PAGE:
Time and space limits

During the enumeration algorithm we need a criterion to stop simulating machines that have been running for too long and mark them as undecided. We use the conjectured value of BB(5) = 47,176,870 steps as a cut-off time limit [Marxen and Buntrock, 1990] [Aaronson, 2020].

We introduce the idea of a space limit. Indeed the busy beaver value is traditionally concerned with time only. But we can also ask an analogous question about space: “what is the maximum number of memory cells that a 5-state machine can visit before halting?“.


We define BB_SPACE:

Maximum number of memory cells visited by a halting Turing machine with n states starting from all-0 memory tape

Note that BB_SPACE is not Rado’s Σ\Sigma function which is the maximum number of 1s on the final tape of a n-state halting Turing machine from all-0 tape, [Rado, 1962].

We conjecture:

BB_SPACE(5) = 12,289

Which is the number of memory cells visited by the 5-state busy beaver time champion.

It turns that BB_SPACE(5) is a much more practical cut-off to use in the enumeration algorithm than BB(5) as many more machines will visit more than 12,289 memory cells before they exceed 47,176,870 time steps.

Note that if our conjecture is false, i.e. if BB_SPACE(5) > 12,289, the true BB_SPACE winner is necessarily in the seed database and should hopefully be discovered through the effort of deciding the database. Same if BB(5) > 47,176,870.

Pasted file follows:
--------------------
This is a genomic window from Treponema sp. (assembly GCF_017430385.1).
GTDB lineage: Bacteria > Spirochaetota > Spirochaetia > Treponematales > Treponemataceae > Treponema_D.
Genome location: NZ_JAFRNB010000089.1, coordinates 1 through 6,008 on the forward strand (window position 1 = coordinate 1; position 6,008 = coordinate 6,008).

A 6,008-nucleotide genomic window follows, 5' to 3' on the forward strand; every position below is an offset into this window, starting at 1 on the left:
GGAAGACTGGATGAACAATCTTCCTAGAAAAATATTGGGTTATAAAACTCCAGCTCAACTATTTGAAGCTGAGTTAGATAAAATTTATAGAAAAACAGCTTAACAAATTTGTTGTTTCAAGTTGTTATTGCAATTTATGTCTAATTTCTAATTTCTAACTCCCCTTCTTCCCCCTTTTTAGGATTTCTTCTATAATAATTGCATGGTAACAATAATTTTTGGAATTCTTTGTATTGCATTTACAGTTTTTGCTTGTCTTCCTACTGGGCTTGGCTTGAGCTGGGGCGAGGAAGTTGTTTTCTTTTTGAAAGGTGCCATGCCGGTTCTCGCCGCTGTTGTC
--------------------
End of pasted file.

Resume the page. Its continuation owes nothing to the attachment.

The enumeration algorithm was run in December 2021 and here are some metrics about the enumerated space of 5-state Turing machines:

# machines # machines # machines
total halting (undefined transition met) 34,104,723
total non-halting (using BB(4)) 2,711,166
total pruned 944,579
total undecided (time limit) 14,322,029
total undecided (space limit) 74,342,035
total undecided 88,664,064
total enumerated 126,424,532



The seed database of 88,664,064 undecided 5-state machines is available for download at:

The zipped database is 243M and approx 2G unzipped, each machine is encoded on 30 bytes and the first 30 bytes consist of a reserved header, see format.

Database shasum:

  1. zipped: 2576b647185063db2aa3dc2f5622908e99f3cd40